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Installation view at Blitz Valletta, Malta, 2019

Like a sleuth, the Italian artist Rossella Biscotti stalks her subjects for years, enfolding them into the fabric of her own existence. Her show “Three Works and a Script,” curated by Sara Dolfi Agostini, documented the progress of four forensic investigations into some of the covert psycho-social frameworks that not only underpin our assumptions about how things work but also, for that very reason, dictate how we behave.

In Alfabeto (Alphabet), 2018, twelve black-and-white photographs captured the consecutive position of a physiotherapy patient encased in the robotic exoskeleton of a Lokomat—a treadmill system used to train people with paralyzed limbs to walk again. The series cites Eadweard Muybridge’s filmic depiction of the mechanics of natural body movement, “Animal Locomotion,” 1884–87, yet likens the process of learning to walk to that of learning a new language by rote, each position evincing the letter of a cryptic alphabet. The headless body in this work becomes part of a system of cultural signification dictated by hierarchical social codes.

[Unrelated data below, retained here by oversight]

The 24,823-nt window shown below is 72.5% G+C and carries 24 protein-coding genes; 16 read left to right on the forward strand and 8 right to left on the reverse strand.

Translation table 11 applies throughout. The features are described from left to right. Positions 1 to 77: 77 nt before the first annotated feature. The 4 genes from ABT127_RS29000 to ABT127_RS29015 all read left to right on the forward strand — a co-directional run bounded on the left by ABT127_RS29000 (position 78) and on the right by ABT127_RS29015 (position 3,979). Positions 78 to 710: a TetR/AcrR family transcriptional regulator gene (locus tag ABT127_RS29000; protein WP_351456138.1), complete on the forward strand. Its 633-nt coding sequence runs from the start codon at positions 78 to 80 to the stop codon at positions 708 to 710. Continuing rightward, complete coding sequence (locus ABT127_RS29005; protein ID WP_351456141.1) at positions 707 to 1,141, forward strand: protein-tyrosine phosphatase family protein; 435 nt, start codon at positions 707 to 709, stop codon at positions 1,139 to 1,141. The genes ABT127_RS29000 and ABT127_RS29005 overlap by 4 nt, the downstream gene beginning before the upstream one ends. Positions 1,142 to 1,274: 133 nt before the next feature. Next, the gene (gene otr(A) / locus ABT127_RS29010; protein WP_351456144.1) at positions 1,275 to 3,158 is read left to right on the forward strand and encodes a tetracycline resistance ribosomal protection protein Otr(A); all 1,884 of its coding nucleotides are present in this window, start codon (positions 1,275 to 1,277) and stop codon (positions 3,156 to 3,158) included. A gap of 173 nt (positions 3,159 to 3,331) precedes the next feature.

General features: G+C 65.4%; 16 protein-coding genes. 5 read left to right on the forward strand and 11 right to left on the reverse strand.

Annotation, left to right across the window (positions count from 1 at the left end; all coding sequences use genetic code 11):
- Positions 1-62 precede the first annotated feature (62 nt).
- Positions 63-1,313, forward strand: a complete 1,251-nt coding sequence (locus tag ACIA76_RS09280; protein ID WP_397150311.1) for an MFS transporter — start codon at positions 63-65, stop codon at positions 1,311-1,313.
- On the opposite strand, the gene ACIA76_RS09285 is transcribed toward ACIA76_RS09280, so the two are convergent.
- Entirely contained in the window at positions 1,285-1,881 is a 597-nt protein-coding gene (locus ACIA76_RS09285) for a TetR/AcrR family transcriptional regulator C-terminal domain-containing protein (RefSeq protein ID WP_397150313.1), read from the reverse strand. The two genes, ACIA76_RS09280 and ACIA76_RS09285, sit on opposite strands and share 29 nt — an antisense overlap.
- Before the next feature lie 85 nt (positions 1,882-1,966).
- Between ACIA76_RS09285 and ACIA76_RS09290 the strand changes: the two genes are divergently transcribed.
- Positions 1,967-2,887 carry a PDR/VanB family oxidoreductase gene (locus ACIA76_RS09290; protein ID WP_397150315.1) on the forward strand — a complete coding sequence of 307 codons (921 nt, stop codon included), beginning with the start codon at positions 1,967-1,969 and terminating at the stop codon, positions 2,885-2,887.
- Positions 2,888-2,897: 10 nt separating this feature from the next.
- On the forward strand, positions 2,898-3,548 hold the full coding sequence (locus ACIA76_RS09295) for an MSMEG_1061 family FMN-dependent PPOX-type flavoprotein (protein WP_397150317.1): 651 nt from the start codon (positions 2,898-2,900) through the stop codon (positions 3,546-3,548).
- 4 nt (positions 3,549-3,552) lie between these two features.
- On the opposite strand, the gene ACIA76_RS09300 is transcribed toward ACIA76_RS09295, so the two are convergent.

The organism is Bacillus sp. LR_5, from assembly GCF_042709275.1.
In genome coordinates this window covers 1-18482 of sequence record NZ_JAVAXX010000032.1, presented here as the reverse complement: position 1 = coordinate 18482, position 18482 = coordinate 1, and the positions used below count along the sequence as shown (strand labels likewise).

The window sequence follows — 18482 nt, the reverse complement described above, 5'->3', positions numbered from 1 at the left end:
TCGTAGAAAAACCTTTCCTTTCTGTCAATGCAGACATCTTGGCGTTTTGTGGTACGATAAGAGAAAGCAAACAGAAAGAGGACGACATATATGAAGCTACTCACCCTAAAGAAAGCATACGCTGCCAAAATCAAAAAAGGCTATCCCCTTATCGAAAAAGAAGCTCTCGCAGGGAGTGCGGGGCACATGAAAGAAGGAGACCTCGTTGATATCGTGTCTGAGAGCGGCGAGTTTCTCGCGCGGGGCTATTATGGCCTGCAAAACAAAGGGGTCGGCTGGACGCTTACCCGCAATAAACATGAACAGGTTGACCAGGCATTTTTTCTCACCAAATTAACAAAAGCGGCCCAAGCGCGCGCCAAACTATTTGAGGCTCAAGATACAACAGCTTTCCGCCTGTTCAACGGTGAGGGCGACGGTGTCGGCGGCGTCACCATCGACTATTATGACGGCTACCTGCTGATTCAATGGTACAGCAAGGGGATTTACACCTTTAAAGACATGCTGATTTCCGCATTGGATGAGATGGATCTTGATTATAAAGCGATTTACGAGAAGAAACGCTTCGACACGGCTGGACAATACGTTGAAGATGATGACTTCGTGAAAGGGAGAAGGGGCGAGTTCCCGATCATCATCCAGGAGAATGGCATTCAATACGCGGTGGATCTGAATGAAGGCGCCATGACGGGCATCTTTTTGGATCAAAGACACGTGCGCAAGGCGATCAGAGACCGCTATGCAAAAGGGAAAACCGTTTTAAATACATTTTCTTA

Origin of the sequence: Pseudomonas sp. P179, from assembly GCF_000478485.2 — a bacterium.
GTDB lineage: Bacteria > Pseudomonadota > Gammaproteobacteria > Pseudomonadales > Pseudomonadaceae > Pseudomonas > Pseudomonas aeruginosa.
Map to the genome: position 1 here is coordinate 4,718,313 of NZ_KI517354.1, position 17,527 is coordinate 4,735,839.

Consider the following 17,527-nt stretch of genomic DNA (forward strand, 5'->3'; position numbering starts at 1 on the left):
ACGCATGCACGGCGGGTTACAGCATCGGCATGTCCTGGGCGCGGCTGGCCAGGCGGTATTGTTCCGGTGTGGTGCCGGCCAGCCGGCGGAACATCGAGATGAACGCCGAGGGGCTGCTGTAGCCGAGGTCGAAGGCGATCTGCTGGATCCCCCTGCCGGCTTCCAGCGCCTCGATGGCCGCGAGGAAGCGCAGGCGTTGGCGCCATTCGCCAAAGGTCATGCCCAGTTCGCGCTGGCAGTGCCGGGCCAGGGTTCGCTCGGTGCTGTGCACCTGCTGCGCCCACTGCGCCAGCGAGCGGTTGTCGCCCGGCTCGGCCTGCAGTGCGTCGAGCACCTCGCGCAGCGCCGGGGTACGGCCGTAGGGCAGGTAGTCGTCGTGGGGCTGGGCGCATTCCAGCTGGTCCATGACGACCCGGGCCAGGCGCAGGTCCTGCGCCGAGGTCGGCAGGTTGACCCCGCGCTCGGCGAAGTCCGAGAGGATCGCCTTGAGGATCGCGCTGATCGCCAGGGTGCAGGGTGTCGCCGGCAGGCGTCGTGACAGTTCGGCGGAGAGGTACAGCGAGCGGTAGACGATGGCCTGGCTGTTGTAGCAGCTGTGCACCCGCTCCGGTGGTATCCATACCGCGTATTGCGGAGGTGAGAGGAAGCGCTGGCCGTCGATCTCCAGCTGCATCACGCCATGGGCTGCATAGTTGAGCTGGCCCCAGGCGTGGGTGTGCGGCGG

Scrolling off the wall and across the floor like a computer printout, the tapestry Acquired Nationality, 2014, bore a graphic matrix representing aggregated census data on naturalized citizens living in Brussels and their registered partners differentiated by national origin. The work was produced with the binary system used to program the automated Jacquard loom that presaged the computer as the basis for information processing. Here, the misleading binary path of demographic inquiry compresses humanity into limited categories that deconstruct identity down to the extent of total dysfunction, engendering a multiplicity of “others.” Such efforts to encapsulate human existence in code, one could argue, form the very foundation of today’s society.

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